Mike Nerheim:

Were you in the same platoon?

Joseph J. Triolo:

We were in the same platoon and recruit training. We were together all the time. We were together until we got separated and the way we got separated, when we got aboard the Oklahoma, the Oklahoma requested 50 seamen to be transferred to the Asiatic Straights to China. My brother wouldn't volunteer. I volunteered. My brother stayed on the Oklahoma and I caught the Henderson to China.

Mike Nerheim:

The Oklahoma was your first ship?

Joseph J. Triolo:

First ship for duty. The first ship for transportation was the Shawmut. Christ help all you marines on a daily transport. That's what the Shawmut stood for.

Mike Nerheim:

What was the ship like, the Oklahoma?

Joseph J. Triolo:

Oklahoma? Well, it was a battleship, 14-inch guns, two towards forward, two towards aft, and we were in the deck division, and I must tell you for my brother and I going to board the Oklahoma was not a stressful thing for us because we had been accustomed to work and to get three meals and to sit down and have a place to sleep and everything, so when they passed the word for working party or anything, my brother and I didn't have to be told. We knew right away we were up there, so doing work on the Oklahoma or the Navy was duck soup for us.

Mike Nerheim:

Now, you said you are on the deck division.

Joseph J. Triolo:

Yeah, the third division.

Mike Nerheim:

What does that mean?

Joseph J. Triolo:

Well, you take care of all the area topside. You heard of holystoning the deck. See, you had teakwood decks on the battleship, and the morning watch, the Boatswain mate and me would take a hose and salt it all down, you know, and they had bricks cut out about like that that came from the fire wall of the -- in the engine room. It was parts of the boiler that they disposed of, and you'd take that brick and they would put a swab handle in it and you -- ten licks to a board all the way.

Mike Nerheim:

Was it like a clay brick, like a brick you'd use?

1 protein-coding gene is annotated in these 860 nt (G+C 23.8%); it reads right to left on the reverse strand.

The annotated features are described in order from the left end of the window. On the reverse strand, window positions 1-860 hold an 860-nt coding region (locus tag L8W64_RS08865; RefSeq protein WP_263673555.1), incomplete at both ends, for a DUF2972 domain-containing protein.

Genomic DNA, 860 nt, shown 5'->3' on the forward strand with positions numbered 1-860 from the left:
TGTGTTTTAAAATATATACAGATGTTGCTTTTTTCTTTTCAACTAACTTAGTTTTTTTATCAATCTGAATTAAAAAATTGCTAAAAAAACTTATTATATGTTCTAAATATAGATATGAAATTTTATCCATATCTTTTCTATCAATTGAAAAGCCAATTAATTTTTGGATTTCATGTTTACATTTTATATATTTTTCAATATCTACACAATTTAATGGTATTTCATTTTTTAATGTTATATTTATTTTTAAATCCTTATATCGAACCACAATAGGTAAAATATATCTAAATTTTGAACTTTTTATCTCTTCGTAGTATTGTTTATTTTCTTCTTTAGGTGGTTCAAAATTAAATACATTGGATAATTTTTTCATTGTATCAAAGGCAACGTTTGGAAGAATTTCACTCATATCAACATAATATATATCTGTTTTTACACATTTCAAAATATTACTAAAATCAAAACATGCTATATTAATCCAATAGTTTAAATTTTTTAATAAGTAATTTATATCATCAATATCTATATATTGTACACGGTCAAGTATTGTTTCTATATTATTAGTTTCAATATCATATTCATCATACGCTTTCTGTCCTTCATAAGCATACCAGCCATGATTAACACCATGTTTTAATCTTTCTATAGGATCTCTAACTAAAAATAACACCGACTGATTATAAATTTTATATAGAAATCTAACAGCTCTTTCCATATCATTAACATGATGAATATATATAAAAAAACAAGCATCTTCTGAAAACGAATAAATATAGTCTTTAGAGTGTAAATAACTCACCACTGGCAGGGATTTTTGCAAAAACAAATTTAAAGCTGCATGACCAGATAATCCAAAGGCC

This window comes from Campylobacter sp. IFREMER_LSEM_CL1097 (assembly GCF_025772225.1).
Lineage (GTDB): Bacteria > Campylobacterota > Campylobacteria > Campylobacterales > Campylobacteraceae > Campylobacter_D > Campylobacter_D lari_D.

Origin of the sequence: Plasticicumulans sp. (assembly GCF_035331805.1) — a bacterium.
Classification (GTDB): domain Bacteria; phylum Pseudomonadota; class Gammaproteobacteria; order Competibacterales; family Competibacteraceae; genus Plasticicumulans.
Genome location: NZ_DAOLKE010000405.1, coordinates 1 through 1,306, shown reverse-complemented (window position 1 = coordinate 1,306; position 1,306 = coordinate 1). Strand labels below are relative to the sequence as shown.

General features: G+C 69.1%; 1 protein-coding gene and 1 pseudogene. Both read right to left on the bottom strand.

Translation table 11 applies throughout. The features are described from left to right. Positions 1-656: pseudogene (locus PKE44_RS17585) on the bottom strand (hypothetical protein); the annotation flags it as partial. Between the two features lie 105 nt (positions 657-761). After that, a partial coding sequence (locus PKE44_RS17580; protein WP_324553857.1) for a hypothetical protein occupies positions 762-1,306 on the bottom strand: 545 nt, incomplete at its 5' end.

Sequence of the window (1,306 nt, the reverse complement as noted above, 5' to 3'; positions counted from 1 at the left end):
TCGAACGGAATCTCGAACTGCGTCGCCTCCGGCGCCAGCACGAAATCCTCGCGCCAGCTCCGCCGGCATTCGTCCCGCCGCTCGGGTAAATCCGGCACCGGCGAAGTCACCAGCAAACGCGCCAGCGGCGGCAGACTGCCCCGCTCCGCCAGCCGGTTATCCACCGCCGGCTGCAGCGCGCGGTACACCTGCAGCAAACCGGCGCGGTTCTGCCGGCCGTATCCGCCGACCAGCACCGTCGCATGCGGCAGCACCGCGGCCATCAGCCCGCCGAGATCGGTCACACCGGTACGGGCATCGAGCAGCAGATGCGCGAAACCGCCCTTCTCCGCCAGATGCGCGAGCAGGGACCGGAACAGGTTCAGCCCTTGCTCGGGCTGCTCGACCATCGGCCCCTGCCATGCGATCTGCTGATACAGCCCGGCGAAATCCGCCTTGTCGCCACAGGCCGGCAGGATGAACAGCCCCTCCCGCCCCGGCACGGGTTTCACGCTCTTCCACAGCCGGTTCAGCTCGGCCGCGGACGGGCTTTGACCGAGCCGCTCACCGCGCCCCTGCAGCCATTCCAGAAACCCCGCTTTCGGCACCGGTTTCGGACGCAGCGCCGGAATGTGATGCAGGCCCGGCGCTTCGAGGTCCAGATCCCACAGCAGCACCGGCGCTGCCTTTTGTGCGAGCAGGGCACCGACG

Joseph J. Triolo:

Just like a brick. Yes, it was like a brick in a boiler. You know, it's fire resistant. Yeah. And you sanded, you holystoned the floor that day. And you could eat off of that deck.

Mike Nerheim:

Wow.

Joseph J. Triolo:

In fact, during the lunch hour we would crap out on the deck to take a nap. It's beautiful and there were -- we ate off mess tables. It wasn't a cafeteria style. See, the mess -- the tables were triced up to the overhead and when it came time for the meal, the mess cook would take those tables down, and there was about four men on each side and the mess cook had to go up to the galley to get the food in tureens. They had tureens. They could polish tureens up and the mess cook could go up and get it and bring it down and they were seated. You were seated at the mess table in seniority. The petty officers were always first. The end was the lesser seamen so that's the way that went, so.

Mike Nerheim:

How was the food?

Joseph J. Triolo:

I'd say pretty good. Compared to what we were accustomed to, it was a banquet for us.

Mike Nerheim:

And the living conditions, how were those on board the ship?

Joseph J. Triolo:

Very good. We happened to get a ship that had bunks. The Oklahoma had bunks. Some of the battleships had hammocks.

Mike Nerheim:

Really.

Joseph J. Triolo:

And I slept in a hammock all the way to China on the Henderson.

Mike Nerheim:

You volunteered to go to China. You left the Oklahoma. Your brother stayed on the Oklahoma.

Joseph J. Triolo:

Yeah, he stayed.

Mike Nerheim: